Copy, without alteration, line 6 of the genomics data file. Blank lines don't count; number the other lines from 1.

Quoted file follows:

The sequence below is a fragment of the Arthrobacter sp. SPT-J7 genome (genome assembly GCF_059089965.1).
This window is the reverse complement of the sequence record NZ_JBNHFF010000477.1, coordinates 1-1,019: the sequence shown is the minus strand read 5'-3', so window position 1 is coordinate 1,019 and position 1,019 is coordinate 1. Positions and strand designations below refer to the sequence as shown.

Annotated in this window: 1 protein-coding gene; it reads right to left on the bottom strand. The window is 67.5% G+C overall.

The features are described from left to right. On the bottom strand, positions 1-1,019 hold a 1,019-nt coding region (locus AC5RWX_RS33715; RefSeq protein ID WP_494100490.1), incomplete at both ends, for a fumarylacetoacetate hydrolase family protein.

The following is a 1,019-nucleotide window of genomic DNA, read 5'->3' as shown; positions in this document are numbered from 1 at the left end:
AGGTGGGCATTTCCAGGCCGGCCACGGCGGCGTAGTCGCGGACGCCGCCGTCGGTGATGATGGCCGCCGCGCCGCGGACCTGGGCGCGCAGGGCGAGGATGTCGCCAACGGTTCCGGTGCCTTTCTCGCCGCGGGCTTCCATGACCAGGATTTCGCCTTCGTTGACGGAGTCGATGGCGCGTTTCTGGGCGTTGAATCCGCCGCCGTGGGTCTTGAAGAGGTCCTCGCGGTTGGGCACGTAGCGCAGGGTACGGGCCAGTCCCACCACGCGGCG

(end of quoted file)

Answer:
AGGTGGGCATTTCCAGGCCGGCCACGGCGGCGTAGTCGCGGACGCCGCCGTCGGTGATGATGGCCGCCGCGCCGCGGACCTGGGCGCGCAGGGCGAGGATGTCGCCAACGGTTCCGGTGCCTTTCTCGCCGCGGGCTTCCATGACCAGGATTTCGCCTTCGTTGACGGAGTCGATGGCGCGTTTCTGGGCGTTGAATCCGCCGCCGTGGGTCTTGAAGAGGTCCTCGCGGTTGGGCACGTAGCGCAGGGTACGGGCCAGTCCCACCACGCGGCG